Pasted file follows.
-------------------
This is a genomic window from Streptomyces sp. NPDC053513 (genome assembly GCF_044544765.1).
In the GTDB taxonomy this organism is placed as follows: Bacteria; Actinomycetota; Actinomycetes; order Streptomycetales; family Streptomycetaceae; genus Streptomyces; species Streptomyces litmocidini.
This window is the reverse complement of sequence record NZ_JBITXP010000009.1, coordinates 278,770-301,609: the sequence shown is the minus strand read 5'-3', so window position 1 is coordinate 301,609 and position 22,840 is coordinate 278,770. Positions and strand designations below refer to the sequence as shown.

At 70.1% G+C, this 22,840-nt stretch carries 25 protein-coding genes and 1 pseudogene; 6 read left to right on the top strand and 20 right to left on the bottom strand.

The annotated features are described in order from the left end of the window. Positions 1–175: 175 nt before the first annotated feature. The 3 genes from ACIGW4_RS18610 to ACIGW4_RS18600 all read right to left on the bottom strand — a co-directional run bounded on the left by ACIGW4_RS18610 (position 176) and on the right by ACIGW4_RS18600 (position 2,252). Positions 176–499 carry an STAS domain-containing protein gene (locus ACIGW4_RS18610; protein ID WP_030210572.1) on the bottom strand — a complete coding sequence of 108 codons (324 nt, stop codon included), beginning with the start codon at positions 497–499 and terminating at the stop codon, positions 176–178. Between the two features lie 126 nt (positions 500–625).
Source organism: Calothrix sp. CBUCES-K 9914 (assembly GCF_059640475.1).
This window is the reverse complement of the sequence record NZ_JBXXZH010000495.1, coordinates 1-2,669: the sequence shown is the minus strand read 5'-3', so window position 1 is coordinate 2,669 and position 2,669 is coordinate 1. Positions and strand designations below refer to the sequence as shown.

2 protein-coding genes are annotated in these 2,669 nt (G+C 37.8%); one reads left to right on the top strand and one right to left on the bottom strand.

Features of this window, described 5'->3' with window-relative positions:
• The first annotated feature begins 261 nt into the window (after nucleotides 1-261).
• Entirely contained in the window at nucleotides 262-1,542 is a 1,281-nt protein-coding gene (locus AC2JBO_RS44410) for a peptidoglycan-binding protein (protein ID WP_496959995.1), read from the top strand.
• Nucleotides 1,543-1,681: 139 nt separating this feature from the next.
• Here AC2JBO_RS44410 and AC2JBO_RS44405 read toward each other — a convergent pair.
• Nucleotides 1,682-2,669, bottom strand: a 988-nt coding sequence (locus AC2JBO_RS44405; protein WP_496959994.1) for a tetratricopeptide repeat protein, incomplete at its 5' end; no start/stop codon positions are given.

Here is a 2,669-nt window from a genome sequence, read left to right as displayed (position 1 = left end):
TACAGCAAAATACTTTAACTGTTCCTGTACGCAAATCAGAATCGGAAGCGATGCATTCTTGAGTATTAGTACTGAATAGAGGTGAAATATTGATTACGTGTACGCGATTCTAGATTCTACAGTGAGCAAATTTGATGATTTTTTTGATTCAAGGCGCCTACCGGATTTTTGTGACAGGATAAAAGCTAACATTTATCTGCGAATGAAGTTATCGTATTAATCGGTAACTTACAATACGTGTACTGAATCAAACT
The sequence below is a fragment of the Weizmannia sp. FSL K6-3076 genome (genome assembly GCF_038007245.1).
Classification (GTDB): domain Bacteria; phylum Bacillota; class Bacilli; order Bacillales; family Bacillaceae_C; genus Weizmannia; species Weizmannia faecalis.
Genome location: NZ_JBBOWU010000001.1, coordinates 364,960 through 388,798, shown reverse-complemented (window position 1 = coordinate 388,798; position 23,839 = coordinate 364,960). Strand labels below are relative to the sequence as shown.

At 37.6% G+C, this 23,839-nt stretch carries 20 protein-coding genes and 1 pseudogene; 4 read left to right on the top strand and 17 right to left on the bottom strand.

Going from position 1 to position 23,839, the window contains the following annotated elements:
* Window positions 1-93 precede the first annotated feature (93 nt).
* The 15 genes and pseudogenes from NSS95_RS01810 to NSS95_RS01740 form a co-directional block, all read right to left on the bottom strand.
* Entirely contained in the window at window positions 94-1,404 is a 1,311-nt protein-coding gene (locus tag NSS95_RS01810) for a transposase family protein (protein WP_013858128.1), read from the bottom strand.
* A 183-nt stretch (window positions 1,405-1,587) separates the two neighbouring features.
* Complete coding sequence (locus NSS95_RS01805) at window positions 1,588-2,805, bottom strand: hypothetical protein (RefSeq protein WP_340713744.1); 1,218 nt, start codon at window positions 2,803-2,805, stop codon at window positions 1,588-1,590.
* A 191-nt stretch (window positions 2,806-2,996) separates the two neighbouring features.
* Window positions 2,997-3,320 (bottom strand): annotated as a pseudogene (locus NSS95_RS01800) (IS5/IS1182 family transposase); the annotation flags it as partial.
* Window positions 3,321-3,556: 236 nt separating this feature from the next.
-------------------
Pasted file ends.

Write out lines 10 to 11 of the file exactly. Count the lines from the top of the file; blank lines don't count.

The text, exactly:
• The first annotated feature begins 261 nt into the window (after nucleotides 1-261).
• Entirely contained in the window at nucleotides 262-1,542 is a 1,281-nt protein-coding gene (locus AC2JBO_RS44410) for a peptidoglycan-binding protein (protein ID WP_496959995.1), read from the top strand.